Only open to Master’s students Psychology.
Economic behaviour is essentially social behaviour. Behaviours like gambling, saving, bargaining, consumption all refer to social contexts. As a consequence, social psychology has much to offer to economics. In this course we will focus on what social psychology can contribute to the understanding of such economic behaviours. We will seek answers to questions like:
How does personality come into play?
How rational is economic behaviour?
What about emotions?
Are we only motivated by self-interest?
How do we deal with uncertainty?
In the search for answers we will concentrate on how the assumptions of economic theory compare to the most recent insights in social psychology. For this purpose we will read and discuss up-to-date articles in economic and psychological journal articles and book chapters as well as classic studies that had a major impact on the development of psychological and economic theory. Students will prepare the meetings by reading the literature, and actively participate in the discussions. The course will end with a final exam.
Upon completion of this course, students:
Have specialised knowledge of social psychological theories about behaviour and decision-making in social contexts and organisations;
Have thorough knowledge of subjects (within and beyond the specialization) that may be of importance for the use of these theories (i.e., social psychology, behavioural economics); and
Can at basic level make use of theories that are common in social psychology.
For the timetable of this course please refer to MyTimetable
NOTE As of the academic year 2021-2022, you must register for all courses in uSis.
You do this twice a year: once for the courses you want to take in semester 1 and once for the courses you want to take in semester 2.
Registration for courses in the first semester is possible from early August. Registration for courses in the first semester is possible from December. The exact date on which the registration starts will be published on the website of the Student Service Center (SSC)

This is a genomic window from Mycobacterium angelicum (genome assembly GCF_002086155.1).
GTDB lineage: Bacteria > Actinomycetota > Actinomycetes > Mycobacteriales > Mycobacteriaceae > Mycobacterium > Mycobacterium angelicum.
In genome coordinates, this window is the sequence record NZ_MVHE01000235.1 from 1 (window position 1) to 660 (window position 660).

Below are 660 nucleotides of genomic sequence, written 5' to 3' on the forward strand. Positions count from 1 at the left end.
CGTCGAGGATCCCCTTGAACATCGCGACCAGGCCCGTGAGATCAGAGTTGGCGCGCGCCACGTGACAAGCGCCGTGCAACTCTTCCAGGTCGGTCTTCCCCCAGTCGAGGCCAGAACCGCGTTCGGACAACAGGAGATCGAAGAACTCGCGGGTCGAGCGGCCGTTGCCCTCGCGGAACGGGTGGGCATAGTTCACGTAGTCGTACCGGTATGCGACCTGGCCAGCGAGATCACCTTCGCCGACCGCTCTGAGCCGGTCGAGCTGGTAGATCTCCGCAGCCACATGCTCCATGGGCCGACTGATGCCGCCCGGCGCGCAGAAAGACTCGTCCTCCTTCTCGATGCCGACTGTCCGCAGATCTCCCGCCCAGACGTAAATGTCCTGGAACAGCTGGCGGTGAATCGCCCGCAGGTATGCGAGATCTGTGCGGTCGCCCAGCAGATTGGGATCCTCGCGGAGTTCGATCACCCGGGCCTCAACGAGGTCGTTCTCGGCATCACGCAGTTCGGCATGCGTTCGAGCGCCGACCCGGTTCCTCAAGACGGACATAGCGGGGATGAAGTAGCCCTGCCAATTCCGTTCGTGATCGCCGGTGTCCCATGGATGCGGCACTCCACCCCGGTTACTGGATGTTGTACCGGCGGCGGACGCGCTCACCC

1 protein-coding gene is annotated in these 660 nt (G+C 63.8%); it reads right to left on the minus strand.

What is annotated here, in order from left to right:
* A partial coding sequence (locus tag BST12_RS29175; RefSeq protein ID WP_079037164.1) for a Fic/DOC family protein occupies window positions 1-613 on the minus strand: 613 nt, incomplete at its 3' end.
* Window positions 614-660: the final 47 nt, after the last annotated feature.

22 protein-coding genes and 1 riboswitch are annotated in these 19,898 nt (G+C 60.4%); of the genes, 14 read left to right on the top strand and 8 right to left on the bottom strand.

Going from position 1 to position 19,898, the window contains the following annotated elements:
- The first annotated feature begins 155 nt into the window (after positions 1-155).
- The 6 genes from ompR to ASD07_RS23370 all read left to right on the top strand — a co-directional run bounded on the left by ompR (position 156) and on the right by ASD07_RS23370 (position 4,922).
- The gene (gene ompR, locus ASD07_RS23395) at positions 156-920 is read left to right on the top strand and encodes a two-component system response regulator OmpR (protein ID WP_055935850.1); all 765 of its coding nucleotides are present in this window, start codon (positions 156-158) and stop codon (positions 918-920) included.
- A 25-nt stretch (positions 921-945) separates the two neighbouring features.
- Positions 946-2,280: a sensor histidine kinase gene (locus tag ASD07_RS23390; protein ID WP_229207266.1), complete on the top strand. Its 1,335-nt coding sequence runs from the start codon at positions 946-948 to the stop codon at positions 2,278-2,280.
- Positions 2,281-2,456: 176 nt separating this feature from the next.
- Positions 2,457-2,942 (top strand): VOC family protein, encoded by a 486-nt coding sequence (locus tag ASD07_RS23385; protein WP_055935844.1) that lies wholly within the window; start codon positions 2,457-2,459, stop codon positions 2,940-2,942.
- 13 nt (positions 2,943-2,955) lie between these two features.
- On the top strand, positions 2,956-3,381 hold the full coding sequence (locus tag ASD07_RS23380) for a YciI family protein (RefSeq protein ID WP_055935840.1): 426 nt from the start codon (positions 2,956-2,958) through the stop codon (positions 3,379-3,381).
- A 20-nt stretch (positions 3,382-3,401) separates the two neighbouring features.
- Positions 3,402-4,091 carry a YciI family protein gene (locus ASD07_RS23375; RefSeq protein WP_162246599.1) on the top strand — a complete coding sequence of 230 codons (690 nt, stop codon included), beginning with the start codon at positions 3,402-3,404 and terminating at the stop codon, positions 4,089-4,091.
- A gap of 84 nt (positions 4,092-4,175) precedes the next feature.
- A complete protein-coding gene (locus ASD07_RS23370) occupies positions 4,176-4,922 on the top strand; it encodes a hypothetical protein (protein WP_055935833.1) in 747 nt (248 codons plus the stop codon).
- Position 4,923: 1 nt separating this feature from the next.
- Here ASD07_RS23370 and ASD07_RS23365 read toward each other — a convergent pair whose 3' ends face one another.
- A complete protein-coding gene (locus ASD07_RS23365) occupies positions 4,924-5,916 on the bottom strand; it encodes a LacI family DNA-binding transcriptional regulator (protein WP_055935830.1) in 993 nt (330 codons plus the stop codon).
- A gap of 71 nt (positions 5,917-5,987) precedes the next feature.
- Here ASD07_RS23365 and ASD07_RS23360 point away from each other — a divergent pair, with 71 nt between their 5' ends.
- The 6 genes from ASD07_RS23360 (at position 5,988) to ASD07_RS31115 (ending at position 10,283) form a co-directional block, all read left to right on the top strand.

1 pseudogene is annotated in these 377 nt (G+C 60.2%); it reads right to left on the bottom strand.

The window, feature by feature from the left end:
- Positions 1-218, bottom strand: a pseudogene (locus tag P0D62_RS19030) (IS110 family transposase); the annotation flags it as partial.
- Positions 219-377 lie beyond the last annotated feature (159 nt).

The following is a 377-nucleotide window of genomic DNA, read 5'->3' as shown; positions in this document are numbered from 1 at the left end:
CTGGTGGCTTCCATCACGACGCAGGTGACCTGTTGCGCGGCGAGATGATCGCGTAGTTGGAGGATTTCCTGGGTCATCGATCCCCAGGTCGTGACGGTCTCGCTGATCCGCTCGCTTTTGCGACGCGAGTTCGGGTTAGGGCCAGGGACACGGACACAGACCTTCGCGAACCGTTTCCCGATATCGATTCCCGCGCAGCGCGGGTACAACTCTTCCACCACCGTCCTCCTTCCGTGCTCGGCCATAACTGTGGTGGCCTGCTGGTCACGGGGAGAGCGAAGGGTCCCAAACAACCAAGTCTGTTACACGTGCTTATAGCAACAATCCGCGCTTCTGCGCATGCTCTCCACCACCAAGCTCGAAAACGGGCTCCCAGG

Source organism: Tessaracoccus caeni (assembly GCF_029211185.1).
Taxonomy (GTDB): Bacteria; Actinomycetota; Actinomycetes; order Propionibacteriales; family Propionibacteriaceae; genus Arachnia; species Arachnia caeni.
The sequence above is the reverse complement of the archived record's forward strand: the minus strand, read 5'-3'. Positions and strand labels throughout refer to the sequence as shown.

By registering for a course you are also automatically registered for the Brightspace module. Anyone who is not registered for a course therefore does not have access to the Brightspace module and cannot participate in the first sit of the exam of that course.
Also read the complete registration procedure
Mode of instruction
7 2-hour seminars/lectures and final 3-hour exam.
Written final exam.
The Institute of Psychology follows the policy of the Faculty of Social and Behavioural Sciences to systematically check student papers for plagiarism with the help of software. Disciplinary measures will be taken when fraud is detected. Students are expected to be familiar with and understand the implications of this fraud policy.
Readings available via ‘Blackboard’. Exemplary literature includes:
Iyengar, S, & Lepper, M. (2000). When choice is demotivating: Can one desire too much of a good thing? Journal of Personality and Social Psychology, 79(6), 995-1006.
Kahneman, D, & Tversky, A. (1984). Choices, values, and frames. American Psychologist, 39(4), 341-350.
Bastardi, A, & Shafir, E. (1998). On the pursuit and misuse of useless information. Journal of Personality and Social Psychology, 75(1), 19-32.
Gilbert, D, Morewedge, C, Risen, J, et al. (2004). Looking forward to looking backward – The misprediction of regret. Psychological science, 15(5), 346-350.
Wang, L., Zhong, C., &Murnighan, J. K. (2014). The social and ethical consequences of a calculative mindset. Organizational Behavior and Human Decision processes, 125, 39-49.
Shaffer, V, & Arkes, H. (2009). Preference reversals in evaluations of cash versus non-cash incentives. Journal of Economic Psychology, 30(6), 859-872.
Prof.dr. Eric van Dijk email@example.com